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Could a proactive approach protect winter sports?

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All around us the coronavirus is exploding. Hospitals in Wichita and Kansas City report ballooning admissions and fewer available beds in intensive care units. A number of schools across the state are making the switch from in-person learning to hybrid, or completely remote, teaching models.

With middle school winter sports underway, and high school sports bearing down, administrators and boards of education grapple with tough decisions.

Many schools have limited fan attendance planned for winter sports. Maize is one of the first to eliminate fan attendance at athletic events for the unforeseeable future. Kansas City Kansas Public Schools continue to attend school remotely with winter activities in jeopardy following the elimination of extracurriculars in the fall (but voted, as I penned this editorial, to allow student-athletes to begin practice January 4th). Even many of the state's smallest districts have limited attendance to immediate family.

Reports this week of an effective vaccine has much of the world feeling optimistic for the first time in months, but what should be done until the vaccine can be distributed to the masses?

Perhaps it's time for a proactive approach.

This won't be a popular suggestion, but hear me out, the discussion has to start somewhere: Perhaps to stop the spread of the virus and provide students and athletes the opportunity to participate for the largest part of the remainder of the school year we should eliminate in-person learning and activities statewide from after Thanksgiving until the end of Christmas break in early January?

Now, I'm no medical expert, but the numbers are undeniable. Hundreds of additional cases are being reported across the state and some of Kansas' largest hospitals may be forced to limit transfers from rural health care facilities in the very near future.

Athletics are just one small piece of the big picture, but I played, coached, and now cover high school sports; I understand how important they are to families and communities and I don't want to see what happened in March happen again this winter sports season.

Could the heart-wrenching scenes from last year's state basketball tournament be avoided this season if we hold off the start of winter sports until January?

Perhaps the vaccine will be rolled out to the elderly and at-risk in our country by then. Maybe the elimination of in-person learning will help to stem the current explosion of COVID cases and hospitalizations. Maybe just a few weeks of sacrifice will give us the time needed to return to near normal.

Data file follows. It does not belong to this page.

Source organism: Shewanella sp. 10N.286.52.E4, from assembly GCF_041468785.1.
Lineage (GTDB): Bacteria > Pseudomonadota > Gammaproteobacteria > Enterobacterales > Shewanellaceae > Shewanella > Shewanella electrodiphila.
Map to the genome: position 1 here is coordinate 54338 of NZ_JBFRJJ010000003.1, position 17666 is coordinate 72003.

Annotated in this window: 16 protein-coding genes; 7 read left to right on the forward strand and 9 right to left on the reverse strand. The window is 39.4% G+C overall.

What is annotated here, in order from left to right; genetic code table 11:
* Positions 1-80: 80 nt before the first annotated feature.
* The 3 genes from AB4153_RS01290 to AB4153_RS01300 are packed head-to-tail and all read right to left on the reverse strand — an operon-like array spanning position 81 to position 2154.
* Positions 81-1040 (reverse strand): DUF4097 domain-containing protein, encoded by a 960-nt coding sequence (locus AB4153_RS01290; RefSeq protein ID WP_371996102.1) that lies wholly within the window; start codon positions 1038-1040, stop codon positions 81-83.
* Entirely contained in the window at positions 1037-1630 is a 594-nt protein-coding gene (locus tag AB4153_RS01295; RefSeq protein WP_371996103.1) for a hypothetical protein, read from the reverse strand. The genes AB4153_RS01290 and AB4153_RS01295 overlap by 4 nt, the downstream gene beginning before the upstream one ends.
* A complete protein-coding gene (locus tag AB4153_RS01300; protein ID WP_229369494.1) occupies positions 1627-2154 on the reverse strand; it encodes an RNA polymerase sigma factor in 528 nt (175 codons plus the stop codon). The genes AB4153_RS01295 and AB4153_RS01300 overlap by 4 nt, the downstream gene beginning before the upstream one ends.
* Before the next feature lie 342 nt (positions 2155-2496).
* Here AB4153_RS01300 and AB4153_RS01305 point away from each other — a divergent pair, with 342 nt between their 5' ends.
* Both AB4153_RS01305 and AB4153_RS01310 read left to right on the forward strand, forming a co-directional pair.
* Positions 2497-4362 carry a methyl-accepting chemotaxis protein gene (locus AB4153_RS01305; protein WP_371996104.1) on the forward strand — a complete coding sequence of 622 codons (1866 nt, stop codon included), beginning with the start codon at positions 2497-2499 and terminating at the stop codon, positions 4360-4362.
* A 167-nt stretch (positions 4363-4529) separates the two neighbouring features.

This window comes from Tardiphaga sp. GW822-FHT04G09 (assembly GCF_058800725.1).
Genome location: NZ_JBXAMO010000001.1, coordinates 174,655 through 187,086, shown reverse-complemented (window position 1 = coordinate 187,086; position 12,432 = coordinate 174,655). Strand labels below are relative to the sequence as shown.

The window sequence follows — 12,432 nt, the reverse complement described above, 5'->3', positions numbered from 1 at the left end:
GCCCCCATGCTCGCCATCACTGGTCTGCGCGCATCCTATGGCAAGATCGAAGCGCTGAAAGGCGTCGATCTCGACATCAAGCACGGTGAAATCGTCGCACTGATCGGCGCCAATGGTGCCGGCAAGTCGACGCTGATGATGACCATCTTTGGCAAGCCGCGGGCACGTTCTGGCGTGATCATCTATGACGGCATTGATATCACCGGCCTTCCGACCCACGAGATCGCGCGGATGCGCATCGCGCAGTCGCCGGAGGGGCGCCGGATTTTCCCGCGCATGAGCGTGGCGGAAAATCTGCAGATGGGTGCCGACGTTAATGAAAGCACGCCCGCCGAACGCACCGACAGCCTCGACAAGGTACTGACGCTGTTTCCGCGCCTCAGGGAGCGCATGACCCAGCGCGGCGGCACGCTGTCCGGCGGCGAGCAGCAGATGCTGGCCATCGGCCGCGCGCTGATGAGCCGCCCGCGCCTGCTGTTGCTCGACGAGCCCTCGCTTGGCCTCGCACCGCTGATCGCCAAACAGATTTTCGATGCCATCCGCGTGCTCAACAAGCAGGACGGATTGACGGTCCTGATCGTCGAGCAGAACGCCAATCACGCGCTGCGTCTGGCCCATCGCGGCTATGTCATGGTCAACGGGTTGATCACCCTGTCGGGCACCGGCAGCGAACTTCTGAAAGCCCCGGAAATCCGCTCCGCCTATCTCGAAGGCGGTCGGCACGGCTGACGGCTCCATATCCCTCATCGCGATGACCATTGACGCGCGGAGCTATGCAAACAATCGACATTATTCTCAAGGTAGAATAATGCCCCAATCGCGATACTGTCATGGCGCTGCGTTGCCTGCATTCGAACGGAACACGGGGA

I hear from coaches and parents every day who ask if I think we'll have a season. My answer, this week, is if hospitals continue to fill up, we probably won't. Our health care providers will be overwhelmed, the result will likely be an extended shutdown similar to the spring. 

Maybe a temporary school shutdown can turn the tide in our favor.

Is this the right answer? 

I don't know, but it's important to talk about it. We have to protect our teachers, our healthcare providers and our elderly, and we need to respond to their pleas.

Don't misunderstand, we CAN NOT afford to shut down our economy again. Masking, social distancing, hand washing and sanitizing can be utilized as needed so businesses can continue to operate, or the future is bleak. 

BUT, perhaps a brief break from in-person education, for now, will protect the rest of the school year and our healthcare system.

Regardless of the next move, it's imperative that we be kind to each other. We can have this conversation calmly and respectfully. NO ONE is making decisions about school and sports with the goal to rob your children of a state championship or college athletic scholarship, or even from enjoying the view from the bench.

These considerations, these discussions, are held with the idea of protecting the largest number of the most heavily impacted in our state and our country, and putting us in position to finish the school year, and participate in activities, in-person.

Just like any championship team, together, with a little bit of sacrifice, we can do this!

John Baetz is the publisher of Kansas Pregame and the former publisher of the Lincoln Sentinel-Republican and Chapman & Enterprise News-Times. A former high school football coach, he served as defensive coordinator for three different high schools over a 10 year high school coaching career.